If DSLR Development Stops, Where Do We End Up?

With all the talk of Nikon ending DSLR development—sourced from a bad article that has gone viral by repetition from all the news scraping photography sites—it's probably a good time to talk about what if what that article suggests is correct, that Nikon has end-of-lifed their DSLR development. The tricky part for Nikon to navigate in the next few years is the DSLR to mirrorless transition (less so for Canon, who simply pursues market share). Why? Because Nikon made so many terrific DSLRs and up through this year had more DSLR than mirrorless volume. DSLRs that are still reliable and useful today. 

Thus, it seems relevant to go through the current lineup and comment on each model. Note that we're in year 14 of mirrorless (4 for Nikon), and year 24 of DSLR (technically about 30 for Nikon if you count the pre-D1 products).

  • D6 — Arguably the best focusing DSLR ever made. And, within the bounds of its AF sensor array, still as good as any current mirrorless camera, unless you want something automated more than just human face/eye recognition. 3D tracking is stellar. Group AF is dead-on reliable and predictable (and fast). Low light performance is great due to the really large phase detect sensors. Customization is also really good, allowing you to refine autofocus performance and take full control of it. Note that the D6 is clearly better than the D5 at these things, and the D5 was no slouch. An under appreciated gem of camera, and a robust, complete, and thoroughly modern one at that. Disclaimer: the D6 has continued on in my gear closet, despite the Z9.
  • D850 — Without a doubt the best all-around DSLR ever made, and still among the top four all-around cameras currently available (probably #3). Need a jack-of-all-trades camera? The D850 is the DSLR that did that the best, and has been doing it for five years. Looking back, you could almost say that it was ahead of its time ;~).
  • D780 — Probably the toughest of the Nikon DSLR lineup to assess, as it not only followed the excellent and long-lived D750, but it lives in the most hotly contested region of enthusiast/prosumer cameras. I wish Nikon had updated the autofocus system as well as the other things they stuck into the camera, though. That's sort of the D780's Achilles heel, as the older 51-point system just feels a bit "tired" in what is otherwise Nikon's most modern DSLR. It didn't help that the price creeped up, either.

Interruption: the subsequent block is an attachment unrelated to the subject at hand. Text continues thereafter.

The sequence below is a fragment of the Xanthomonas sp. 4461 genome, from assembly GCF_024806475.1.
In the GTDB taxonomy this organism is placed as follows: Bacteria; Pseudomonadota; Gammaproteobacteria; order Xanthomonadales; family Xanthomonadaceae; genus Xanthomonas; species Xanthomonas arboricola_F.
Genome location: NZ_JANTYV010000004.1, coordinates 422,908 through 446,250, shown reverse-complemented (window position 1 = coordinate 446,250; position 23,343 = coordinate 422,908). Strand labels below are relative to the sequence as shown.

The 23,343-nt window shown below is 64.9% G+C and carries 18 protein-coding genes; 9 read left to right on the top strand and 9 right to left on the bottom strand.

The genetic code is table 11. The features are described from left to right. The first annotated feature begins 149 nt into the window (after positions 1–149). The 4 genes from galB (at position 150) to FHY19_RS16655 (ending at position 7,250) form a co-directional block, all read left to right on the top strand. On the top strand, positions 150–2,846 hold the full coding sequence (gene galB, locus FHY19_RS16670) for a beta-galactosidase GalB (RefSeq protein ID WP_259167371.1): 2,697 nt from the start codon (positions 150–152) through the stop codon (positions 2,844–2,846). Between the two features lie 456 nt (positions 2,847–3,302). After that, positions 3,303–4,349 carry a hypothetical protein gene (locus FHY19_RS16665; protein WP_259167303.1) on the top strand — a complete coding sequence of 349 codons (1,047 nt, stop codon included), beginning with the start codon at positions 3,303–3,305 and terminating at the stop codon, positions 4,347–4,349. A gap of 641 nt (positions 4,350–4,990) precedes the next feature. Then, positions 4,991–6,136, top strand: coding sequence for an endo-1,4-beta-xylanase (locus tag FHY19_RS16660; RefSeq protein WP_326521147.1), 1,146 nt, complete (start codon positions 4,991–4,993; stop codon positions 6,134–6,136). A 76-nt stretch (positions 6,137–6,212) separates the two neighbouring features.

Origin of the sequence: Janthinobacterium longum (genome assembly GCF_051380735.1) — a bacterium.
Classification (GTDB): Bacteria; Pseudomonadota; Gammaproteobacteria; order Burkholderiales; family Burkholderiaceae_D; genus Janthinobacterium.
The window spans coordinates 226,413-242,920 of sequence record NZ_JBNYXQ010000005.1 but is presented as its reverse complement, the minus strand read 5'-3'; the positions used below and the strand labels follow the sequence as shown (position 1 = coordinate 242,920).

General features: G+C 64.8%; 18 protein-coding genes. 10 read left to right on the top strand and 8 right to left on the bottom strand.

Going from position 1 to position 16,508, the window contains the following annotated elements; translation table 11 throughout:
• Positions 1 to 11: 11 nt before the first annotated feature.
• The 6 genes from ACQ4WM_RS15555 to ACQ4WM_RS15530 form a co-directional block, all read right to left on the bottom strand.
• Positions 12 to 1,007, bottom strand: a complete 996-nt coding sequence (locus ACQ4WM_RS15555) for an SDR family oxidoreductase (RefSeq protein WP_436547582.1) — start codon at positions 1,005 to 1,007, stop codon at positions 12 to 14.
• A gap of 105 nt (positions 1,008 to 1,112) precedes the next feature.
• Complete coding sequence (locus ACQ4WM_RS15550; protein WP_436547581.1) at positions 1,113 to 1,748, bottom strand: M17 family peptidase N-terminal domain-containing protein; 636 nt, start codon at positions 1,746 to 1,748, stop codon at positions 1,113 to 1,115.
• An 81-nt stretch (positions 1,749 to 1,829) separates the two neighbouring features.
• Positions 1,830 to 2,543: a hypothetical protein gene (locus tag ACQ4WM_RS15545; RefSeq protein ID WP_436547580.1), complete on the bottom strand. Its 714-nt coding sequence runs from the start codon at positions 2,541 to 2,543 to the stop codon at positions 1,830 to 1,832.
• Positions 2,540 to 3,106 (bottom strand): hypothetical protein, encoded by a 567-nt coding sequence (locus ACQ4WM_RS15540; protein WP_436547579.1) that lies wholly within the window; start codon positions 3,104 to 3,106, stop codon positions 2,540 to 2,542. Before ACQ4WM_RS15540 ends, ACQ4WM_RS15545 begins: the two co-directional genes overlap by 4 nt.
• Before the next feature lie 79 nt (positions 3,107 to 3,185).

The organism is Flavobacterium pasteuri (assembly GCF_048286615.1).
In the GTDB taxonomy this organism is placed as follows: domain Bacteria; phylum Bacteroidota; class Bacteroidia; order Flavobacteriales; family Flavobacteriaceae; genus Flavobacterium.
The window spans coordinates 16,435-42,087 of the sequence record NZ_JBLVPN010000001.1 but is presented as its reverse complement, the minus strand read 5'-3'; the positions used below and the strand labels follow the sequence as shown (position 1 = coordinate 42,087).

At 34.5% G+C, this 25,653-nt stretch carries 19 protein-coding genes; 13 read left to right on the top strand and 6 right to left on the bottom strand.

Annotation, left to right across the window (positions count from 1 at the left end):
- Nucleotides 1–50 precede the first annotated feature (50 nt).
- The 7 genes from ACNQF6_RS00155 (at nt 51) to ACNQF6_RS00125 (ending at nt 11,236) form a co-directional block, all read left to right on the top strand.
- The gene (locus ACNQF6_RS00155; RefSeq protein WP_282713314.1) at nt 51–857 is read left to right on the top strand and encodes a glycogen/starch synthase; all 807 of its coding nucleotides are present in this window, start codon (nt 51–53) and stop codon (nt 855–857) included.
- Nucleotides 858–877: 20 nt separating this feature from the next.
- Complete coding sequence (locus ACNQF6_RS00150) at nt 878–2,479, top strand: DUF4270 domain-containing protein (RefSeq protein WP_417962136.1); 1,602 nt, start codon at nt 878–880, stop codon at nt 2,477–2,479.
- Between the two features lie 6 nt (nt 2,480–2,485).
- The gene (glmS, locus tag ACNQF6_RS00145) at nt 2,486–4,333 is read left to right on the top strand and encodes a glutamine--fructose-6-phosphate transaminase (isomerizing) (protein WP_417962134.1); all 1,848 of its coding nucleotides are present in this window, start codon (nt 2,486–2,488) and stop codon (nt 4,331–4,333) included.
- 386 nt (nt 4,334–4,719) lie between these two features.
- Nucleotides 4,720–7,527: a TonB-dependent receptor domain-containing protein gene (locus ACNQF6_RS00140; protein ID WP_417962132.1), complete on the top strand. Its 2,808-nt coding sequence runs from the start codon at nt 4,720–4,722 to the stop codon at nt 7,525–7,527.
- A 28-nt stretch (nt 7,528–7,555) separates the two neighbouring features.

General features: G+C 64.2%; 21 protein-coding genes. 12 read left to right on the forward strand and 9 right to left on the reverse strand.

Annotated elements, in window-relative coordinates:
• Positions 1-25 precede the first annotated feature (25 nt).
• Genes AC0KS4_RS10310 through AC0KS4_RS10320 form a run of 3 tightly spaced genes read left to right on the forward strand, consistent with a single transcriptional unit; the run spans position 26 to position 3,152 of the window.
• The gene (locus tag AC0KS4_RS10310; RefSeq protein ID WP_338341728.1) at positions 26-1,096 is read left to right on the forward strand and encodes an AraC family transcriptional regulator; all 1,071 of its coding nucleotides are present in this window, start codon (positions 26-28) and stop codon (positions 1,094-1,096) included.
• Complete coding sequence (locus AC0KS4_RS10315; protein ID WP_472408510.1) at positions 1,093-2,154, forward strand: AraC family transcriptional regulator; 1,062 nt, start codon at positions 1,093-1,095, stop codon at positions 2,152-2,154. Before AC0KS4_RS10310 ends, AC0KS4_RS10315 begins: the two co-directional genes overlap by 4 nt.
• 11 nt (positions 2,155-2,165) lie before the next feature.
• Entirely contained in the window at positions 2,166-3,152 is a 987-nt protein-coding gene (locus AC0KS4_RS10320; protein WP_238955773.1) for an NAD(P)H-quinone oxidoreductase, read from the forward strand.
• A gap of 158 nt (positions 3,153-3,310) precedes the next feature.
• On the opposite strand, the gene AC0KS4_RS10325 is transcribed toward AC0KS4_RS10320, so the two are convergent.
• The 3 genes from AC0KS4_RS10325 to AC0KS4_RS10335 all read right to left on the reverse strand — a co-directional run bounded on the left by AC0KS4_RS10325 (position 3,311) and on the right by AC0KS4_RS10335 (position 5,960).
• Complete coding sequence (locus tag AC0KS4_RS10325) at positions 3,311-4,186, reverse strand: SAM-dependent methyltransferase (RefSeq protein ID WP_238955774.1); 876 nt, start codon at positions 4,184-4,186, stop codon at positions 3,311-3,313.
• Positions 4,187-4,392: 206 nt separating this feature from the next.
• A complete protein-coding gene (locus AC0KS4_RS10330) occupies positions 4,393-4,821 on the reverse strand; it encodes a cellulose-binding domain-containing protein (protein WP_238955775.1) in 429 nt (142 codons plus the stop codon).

• D500 — As I've written recently, six years after launch the D500 is still arguably in the top three crop-sensor cameras you can buy today (and the other two only launched within the last couple of months). Versatile, robust, fast, reliable, and never had a DSLR competitor that came close (sorry 7D II, I liked you, but I'll never love you). The real shame here is that Nikon could have done a mid-term firmware update to make this camera even more capable and competitive, and extended its shelf life. Indeed, Nikon could have done that with the earlier D300, but instead we got a mediocre D300S replacement. In other words, Nikon repeated a mistake here, one that's cost them a lot of users who get antsy for "something better." I'm here to tell you, though, there wasn't anything better in APS-C until last month, and the D500 still holds its own.
  • D7500 — Another under appreciated camera, this time mostly because Nikon cut a lot of corners in creating it, taking back things that were on its predecessor. Those terrible design decisions saved Nikon a few pennies, but spread a great deal of negativity about the camera that was undeserved (most people won't miss those things, but it was an incredibly bad visibility move on Nikon's part). The D7500 was Nikon's "value" DX camera, with a great deal of prosumer performance at a more consumer price. Anyone still using a D70, D80, D90, D7000, or D7100 that is waiting for a "better" update to happen should rethink their procrastination and snap up a D7500 before it goes away. It's a far better camera than what they have, and it has the right stuff they rely upon.